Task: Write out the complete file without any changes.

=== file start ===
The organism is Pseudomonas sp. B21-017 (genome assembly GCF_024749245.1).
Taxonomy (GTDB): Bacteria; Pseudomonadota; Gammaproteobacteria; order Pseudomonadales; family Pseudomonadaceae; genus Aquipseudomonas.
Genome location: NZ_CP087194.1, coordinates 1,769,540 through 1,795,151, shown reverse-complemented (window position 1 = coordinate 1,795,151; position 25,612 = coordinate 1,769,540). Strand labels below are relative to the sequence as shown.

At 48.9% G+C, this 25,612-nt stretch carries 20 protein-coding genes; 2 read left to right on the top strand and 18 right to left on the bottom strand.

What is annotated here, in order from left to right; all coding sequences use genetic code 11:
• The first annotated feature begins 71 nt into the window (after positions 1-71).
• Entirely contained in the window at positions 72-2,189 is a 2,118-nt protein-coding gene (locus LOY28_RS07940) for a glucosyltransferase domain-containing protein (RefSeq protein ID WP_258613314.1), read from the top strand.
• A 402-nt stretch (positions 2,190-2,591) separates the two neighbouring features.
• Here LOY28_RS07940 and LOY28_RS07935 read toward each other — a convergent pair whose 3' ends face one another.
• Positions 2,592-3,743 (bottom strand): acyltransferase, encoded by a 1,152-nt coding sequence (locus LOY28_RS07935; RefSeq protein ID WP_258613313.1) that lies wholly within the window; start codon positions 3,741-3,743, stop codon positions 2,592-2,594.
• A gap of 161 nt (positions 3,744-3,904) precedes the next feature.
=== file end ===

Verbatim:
The organism is Pseudomonas sp. B21-017 (genome assembly GCF_024749245.1).
Taxonomy (GTDB): Bacteria; Pseudomonadota; Gammaproteobacteria; order Pseudomonadales; family Pseudomonadaceae; genus Aquipseudomonas.
Genome location: NZ_CP087194.1, coordinates 1,769,540 through 1,795,151, shown reverse-complemented (window position 1 = coordinate 1,795,151; position 25,612 = coordinate 1,769,540). Strand labels below are relative to the sequence as shown.

At 48.9% G+C, this 25,612-nt stretch carries 20 protein-coding genes; 2 read left to right on the top strand and 18 right to left on the bottom strand.

What is annotated here, in order from left to right; all coding sequences use genetic code 11:
• The first annotated feature begins 71 nt into the window (after positions 1-71).
• Entirely contained in the window at positions 72-2,189 is a 2,118-nt protein-coding gene (locus LOY28_RS07940) for a glucosyltransferase domain-containing protein (RefSeq protein ID WP_258613314.1), read from the top strand.
• A 402-nt stretch (positions 2,190-2,591) separates the two neighbouring features.
• Here LOY28_RS07940 and LOY28_RS07935 read toward each other — a convergent pair whose 3' ends face one another.
• Positions 2,592-3,743 (bottom strand): acyltransferase, encoded by a 1,152-nt coding sequence (locus LOY28_RS07935; RefSeq protein ID WP_258613313.1) that lies wholly within the window; start codon positions 3,741-3,743, stop codon positions 2,592-2,594.
• A gap of 161 nt (positions 3,744-3,904) precedes the next feature.